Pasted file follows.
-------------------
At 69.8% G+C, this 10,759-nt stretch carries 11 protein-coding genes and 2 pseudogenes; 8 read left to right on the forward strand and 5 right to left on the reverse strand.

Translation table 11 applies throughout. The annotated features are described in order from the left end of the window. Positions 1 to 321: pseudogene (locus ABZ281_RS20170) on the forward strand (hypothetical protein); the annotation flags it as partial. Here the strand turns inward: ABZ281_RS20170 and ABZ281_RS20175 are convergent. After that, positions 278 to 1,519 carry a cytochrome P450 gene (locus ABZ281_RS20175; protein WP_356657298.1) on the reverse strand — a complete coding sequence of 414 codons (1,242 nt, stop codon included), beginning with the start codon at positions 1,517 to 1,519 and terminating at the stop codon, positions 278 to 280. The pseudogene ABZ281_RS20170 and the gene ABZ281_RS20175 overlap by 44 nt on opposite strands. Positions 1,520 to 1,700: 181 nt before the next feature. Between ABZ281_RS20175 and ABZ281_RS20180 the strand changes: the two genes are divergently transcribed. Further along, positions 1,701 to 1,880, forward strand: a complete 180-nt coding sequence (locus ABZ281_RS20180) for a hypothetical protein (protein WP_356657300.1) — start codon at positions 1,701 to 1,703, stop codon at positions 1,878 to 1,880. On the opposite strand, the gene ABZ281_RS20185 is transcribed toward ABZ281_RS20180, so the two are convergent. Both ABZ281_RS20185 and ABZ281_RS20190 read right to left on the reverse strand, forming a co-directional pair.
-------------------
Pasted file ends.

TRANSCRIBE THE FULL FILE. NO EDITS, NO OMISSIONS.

At 69.8% G+C, this 10,759-nt stretch carries 11 protein-coding genes and 2 pseudogenes; 8 read left to right on the forward strand and 5 right to left on the reverse strand.

Translation table 11 applies throughout. The annotated features are described in order from the left end of the window. Positions 1 to 321: pseudogene (locus ABZ281_RS20170) on the forward strand (hypothetical protein); the annotation flags it as partial. Here the strand turns inward: ABZ281_RS20170 and ABZ281_RS20175 are convergent. After that, positions 278 to 1,519 carry a cytochrome P450 gene (locus ABZ281_RS20175; protein WP_356657298.1) on the reverse strand — a complete coding sequence of 414 codons (1,242 nt, stop codon included), beginning with the start codon at positions 1,517 to 1,519 and terminating at the stop codon, positions 278 to 280. The pseudogene ABZ281_RS20170 and the gene ABZ281_RS20175 overlap by 44 nt on opposite strands. Positions 1,520 to 1,700: 181 nt before the next feature. Between ABZ281_RS20175 and ABZ281_RS20180 the strand changes: the two genes are divergently transcribed. Further along, positions 1,701 to 1,880, forward strand: a complete 180-nt coding sequence (locus ABZ281_RS20180) for a hypothetical protein (protein WP_356657300.1) — start codon at positions 1,701 to 1,703, stop codon at positions 1,878 to 1,880. On the opposite strand, the gene ABZ281_RS20185 is transcribed toward ABZ281_RS20180, so the two are convergent. Both ABZ281_RS20185 and ABZ281_RS20190 read right to left on the reverse strand, forming a co-directional pair.